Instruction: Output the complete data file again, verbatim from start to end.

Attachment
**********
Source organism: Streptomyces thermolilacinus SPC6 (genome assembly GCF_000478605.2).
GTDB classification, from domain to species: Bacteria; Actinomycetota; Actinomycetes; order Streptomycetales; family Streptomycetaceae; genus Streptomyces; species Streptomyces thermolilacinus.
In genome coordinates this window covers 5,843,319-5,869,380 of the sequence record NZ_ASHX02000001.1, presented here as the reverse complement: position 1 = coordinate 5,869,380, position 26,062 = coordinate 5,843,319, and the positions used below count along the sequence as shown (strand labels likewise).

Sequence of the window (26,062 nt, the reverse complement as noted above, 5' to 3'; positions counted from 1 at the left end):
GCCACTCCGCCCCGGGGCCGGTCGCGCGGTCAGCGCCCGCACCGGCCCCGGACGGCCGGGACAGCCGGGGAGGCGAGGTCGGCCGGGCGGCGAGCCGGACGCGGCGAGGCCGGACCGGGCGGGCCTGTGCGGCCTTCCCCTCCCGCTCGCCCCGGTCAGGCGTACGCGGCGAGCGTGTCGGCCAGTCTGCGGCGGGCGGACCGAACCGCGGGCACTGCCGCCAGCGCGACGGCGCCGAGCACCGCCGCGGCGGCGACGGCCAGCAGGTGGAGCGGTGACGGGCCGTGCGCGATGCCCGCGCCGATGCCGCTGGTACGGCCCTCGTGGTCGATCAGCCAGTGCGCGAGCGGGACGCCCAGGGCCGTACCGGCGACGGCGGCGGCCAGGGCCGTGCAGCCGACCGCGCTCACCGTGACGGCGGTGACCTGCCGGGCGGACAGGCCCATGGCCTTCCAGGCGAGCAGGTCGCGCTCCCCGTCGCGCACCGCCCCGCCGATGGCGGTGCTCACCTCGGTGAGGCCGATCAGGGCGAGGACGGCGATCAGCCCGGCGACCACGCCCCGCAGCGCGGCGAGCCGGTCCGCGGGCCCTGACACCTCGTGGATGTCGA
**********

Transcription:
Source organism: Streptomyces thermolilacinus SPC6 (genome assembly GCF_000478605.2).
GTDB classification, from domain to species: Bacteria; Actinomycetota; Actinomycetes; order Streptomycetales; family Streptomycetaceae; genus Streptomyces; species Streptomyces thermolilacinus.
In genome coordinates this window covers 5,843,319-5,869,380 of the sequence record NZ_ASHX02000001.1, presented here as the reverse complement: position 1 = coordinate 5,869,380, position 26,062 = coordinate 5,843,319, and the positions used below count along the sequence as shown (strand labels likewise).

Sequence of the window (26,062 nt, the reverse complement as noted above, 5' to 3'; positions counted from 1 at the left end):
GCCACTCCGCCCCGGGGCCGGTCGCGCGGTCAGCGCCCGCACCGGCCCCGGACGGCCGGGACAGCCGGGGAGGCGAGGTCGGCCGGGCGGCGAGCCGGACGCGGCGAGGCCGGACCGGGCGGGCCTGTGCGGCCTTCCCCTCCCGCTCGCCCCGGTCAGGCGTACGCGGCGAGCGTGTCGGCCAGTCTGCGGCGGGCGGACCGAACCGCGGGCACTGCCGCCAGCGCGACGGCGCCGAGCACCGCCGCGGCGGCGACGGCCAGCAGGTGGAGCGGTGACGGGCCGTGCGCGATGCCCGCGCCGATGCCGCTGGTACGGCCCTCGTGGTCGATCAGCCAGTGCGCGAGCGGGACGCCCAGGGCCGTACCGGCGACGGCGGCGGCCAGGGCCGTGCAGCCGACCGCGCTCACCGTGACGGCGGTGACCTGCCGGGCGGACAGGCCCATGGCCTTCCAGGCGAGCAGGTCGCGCTCCCCGTCGCGCACCGCCCCGCCGATGGCGGTGCTCACCTCGGTGAGGCCGATCAGGGCGAGGACGGCGATCAGCCCGGCGACCACGCCCCGCAGCGCGGCGAGCCGGTCCGCGGGCCCTGACACCTCGTGGATGTCGA